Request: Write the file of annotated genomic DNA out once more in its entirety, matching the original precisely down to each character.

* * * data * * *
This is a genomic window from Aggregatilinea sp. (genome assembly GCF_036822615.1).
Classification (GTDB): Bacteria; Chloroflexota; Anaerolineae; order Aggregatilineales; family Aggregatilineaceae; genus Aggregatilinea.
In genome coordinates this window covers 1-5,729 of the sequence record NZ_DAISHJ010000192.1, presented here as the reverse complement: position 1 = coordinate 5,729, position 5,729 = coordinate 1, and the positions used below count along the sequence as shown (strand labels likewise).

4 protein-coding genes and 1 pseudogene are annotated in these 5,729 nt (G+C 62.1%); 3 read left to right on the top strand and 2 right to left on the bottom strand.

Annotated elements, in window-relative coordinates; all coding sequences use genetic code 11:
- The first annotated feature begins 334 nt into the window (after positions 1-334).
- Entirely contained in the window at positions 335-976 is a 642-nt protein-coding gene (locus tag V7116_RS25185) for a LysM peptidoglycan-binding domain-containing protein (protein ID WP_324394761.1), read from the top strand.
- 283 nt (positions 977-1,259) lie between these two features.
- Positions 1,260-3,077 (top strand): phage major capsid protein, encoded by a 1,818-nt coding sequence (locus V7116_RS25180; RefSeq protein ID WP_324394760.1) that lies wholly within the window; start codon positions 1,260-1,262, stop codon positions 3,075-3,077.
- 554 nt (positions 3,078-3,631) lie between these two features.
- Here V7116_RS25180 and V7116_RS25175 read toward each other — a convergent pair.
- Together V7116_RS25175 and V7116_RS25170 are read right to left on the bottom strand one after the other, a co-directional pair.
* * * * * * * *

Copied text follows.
This is a genomic window from Aggregatilinea sp. (genome assembly GCF_036822615.1).
Classification (GTDB): Bacteria; Chloroflexota; Anaerolineae; order Aggregatilineales; family Aggregatilineaceae; genus Aggregatilinea.
In genome coordinates this window covers 1-5,729 of the sequence record NZ_DAISHJ010000192.1, presented here as the reverse complement: position 1 = coordinate 5,729, position 5,729 = coordinate 1, and the positions used below count along the sequence as shown (strand labels likewise).

4 protein-coding genes and 1 pseudogene are annotated in these 5,729 nt (G+C 62.1%); 3 read left to right on the top strand and 2 right to left on the bottom strand.

Annotated elements, in window-relative coordinates; all coding sequences use genetic code 11:
- The first annotated feature begins 334 nt into the window (after positions 1-334).
- Entirely contained in the window at positions 335-976 is a 642-nt protein-coding gene (locus tag V7116_RS25185) for a LysM peptidoglycan-binding domain-containing protein (protein ID WP_324394761.1), read from the top strand.
- 283 nt (positions 977-1,259) lie between these two features.
- Positions 1,260-3,077 (top strand): phage major capsid protein, encoded by a 1,818-nt coding sequence (locus V7116_RS25180; RefSeq protein ID WP_324394760.1) that lies wholly within the window; start codon positions 1,260-1,262, stop codon positions 3,075-3,077.
- 554 nt (positions 3,078-3,631) lie between these two features.
- Here V7116_RS25180 and V7116_RS25175 read toward each other — a convergent pair.
- Together V7116_RS25175 and V7116_RS25170 are read right to left on the bottom strand one after the other, a co-directional pair.